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Mr. SMITH of Texas. Madam Speaker, I yield myself such time as I may consume.
Large-scale medical product theft is a significant problem in today's society. Medical products require special care and maintenance. When medical products are stolen, thieves resell them. When these drugs are not stored or handled properly, they can lose their effectiveness and cause further injury to medical patients.
Current law does not recognize the added importance of medical products. These products are often essential to a person's health and can be lifesaving.
Under federal law, those who steal a truck full of insulin intended for diabetics would be sentenced to the same extent as those who steal a truck full of car tires.
In 2009, an organized ring of criminals stole 129,000 vials of insulin worth approximately $11 million in North Carolina. A few months later, the FDA received a report that some of the vials had been reintroduced into the supply chain when a diabetic patient reported to a medical center in Houston, Texas, with an adverse reaction after use of insulin from the stolen lot.
The FDA issued a warning that the insulin had likely not been kept refrigerated correctly and could still be in the market. The spoiled product was ultimately found in pharmacies in 17 states. At least 2 additional patients experienced adverse reactions. While some arrests have been made, over 125,000 vials of insulin still remain unaccounted for.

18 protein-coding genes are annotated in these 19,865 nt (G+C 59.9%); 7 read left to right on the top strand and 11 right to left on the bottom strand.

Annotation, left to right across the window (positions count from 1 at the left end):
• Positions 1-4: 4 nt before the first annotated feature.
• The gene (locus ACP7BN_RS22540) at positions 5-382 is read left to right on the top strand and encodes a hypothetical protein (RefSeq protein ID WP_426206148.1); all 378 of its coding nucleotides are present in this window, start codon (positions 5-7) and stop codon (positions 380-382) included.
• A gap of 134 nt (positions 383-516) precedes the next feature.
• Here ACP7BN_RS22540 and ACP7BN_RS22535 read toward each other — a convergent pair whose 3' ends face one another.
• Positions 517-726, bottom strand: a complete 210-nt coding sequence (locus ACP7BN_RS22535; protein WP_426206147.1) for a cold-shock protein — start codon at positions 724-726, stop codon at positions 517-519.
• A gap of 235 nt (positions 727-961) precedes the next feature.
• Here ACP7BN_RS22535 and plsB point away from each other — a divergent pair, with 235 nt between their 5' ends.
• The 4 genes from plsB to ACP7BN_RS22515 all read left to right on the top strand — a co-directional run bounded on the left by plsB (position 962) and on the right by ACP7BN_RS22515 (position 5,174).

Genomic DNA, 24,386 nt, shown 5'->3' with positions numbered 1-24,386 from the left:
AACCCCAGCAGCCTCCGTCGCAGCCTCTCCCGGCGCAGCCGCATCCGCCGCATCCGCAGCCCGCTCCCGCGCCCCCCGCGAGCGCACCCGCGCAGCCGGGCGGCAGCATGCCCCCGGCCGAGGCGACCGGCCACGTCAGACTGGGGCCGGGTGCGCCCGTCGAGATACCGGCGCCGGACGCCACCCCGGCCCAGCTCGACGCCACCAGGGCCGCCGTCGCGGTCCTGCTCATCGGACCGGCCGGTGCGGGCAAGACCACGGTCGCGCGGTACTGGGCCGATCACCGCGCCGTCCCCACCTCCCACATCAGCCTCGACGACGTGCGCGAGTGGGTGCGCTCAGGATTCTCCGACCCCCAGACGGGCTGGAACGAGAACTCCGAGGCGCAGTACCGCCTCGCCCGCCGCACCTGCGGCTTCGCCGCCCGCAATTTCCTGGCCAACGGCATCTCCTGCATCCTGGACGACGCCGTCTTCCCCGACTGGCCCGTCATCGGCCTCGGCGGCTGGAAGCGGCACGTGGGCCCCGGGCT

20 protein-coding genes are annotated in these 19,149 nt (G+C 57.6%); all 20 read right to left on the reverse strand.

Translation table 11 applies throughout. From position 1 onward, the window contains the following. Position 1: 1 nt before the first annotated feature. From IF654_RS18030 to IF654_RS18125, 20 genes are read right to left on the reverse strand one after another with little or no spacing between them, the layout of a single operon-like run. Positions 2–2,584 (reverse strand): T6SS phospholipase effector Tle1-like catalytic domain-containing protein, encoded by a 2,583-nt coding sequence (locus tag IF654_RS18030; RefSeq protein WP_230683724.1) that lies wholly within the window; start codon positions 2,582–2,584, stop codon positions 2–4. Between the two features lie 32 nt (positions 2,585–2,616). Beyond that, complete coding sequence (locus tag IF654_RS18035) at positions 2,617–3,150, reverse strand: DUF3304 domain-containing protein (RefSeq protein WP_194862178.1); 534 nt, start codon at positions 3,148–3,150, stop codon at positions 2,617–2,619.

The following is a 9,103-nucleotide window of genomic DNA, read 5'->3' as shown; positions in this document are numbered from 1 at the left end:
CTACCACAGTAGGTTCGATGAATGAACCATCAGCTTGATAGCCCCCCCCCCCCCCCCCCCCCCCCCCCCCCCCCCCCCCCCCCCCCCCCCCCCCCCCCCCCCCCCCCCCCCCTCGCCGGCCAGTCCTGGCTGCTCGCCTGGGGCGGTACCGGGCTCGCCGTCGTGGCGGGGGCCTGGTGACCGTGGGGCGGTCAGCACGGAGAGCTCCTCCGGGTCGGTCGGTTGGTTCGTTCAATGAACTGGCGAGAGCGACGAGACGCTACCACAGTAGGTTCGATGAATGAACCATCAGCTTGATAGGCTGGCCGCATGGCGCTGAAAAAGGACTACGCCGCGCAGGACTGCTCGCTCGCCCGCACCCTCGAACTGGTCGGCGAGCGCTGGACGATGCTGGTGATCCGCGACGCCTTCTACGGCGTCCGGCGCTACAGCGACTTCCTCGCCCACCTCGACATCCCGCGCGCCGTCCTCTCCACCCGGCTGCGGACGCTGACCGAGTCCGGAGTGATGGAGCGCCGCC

Shipments of drugs that treat kidney failure, ADHD, schizophrenia, rheumatoid arthritis and ovarian cancer were stolen in three separate incidents between 2008 and 2009.
The prescription drugs, worth over $3 million, were taken during a distribution center break-in and in two separate trailer break-ins. The FBI made an arrest in only one of the three incidents, and the criminal was convicted.
H.R. 4223, the SAFE DOSES Act, modernizes and strengthens the criminal code in order to deter and punish those who steal pre-retail medical products. Enhanced penalties not only make people think twice before they steal medical shipments, but also provide law enforcement agencies with the tools they need to obtain cooperation to bring down criminal organizations.
The SAFE DOSES Act enables authorities to better target the multi-dimensional criminal enterprises that carry out these thefts and recognizes the health risks created by the improper care and handling of sensitive medical products.
This bipartisan bill helps to ensure that life-saving drugs remain in the hands of those trained to handle them, and do not continue to pose a threat to public safety. I commend Crime Subcommittee Chairman Sensenbrenner for his work on this legislation and urge my colleagues to join me in support of this bill.
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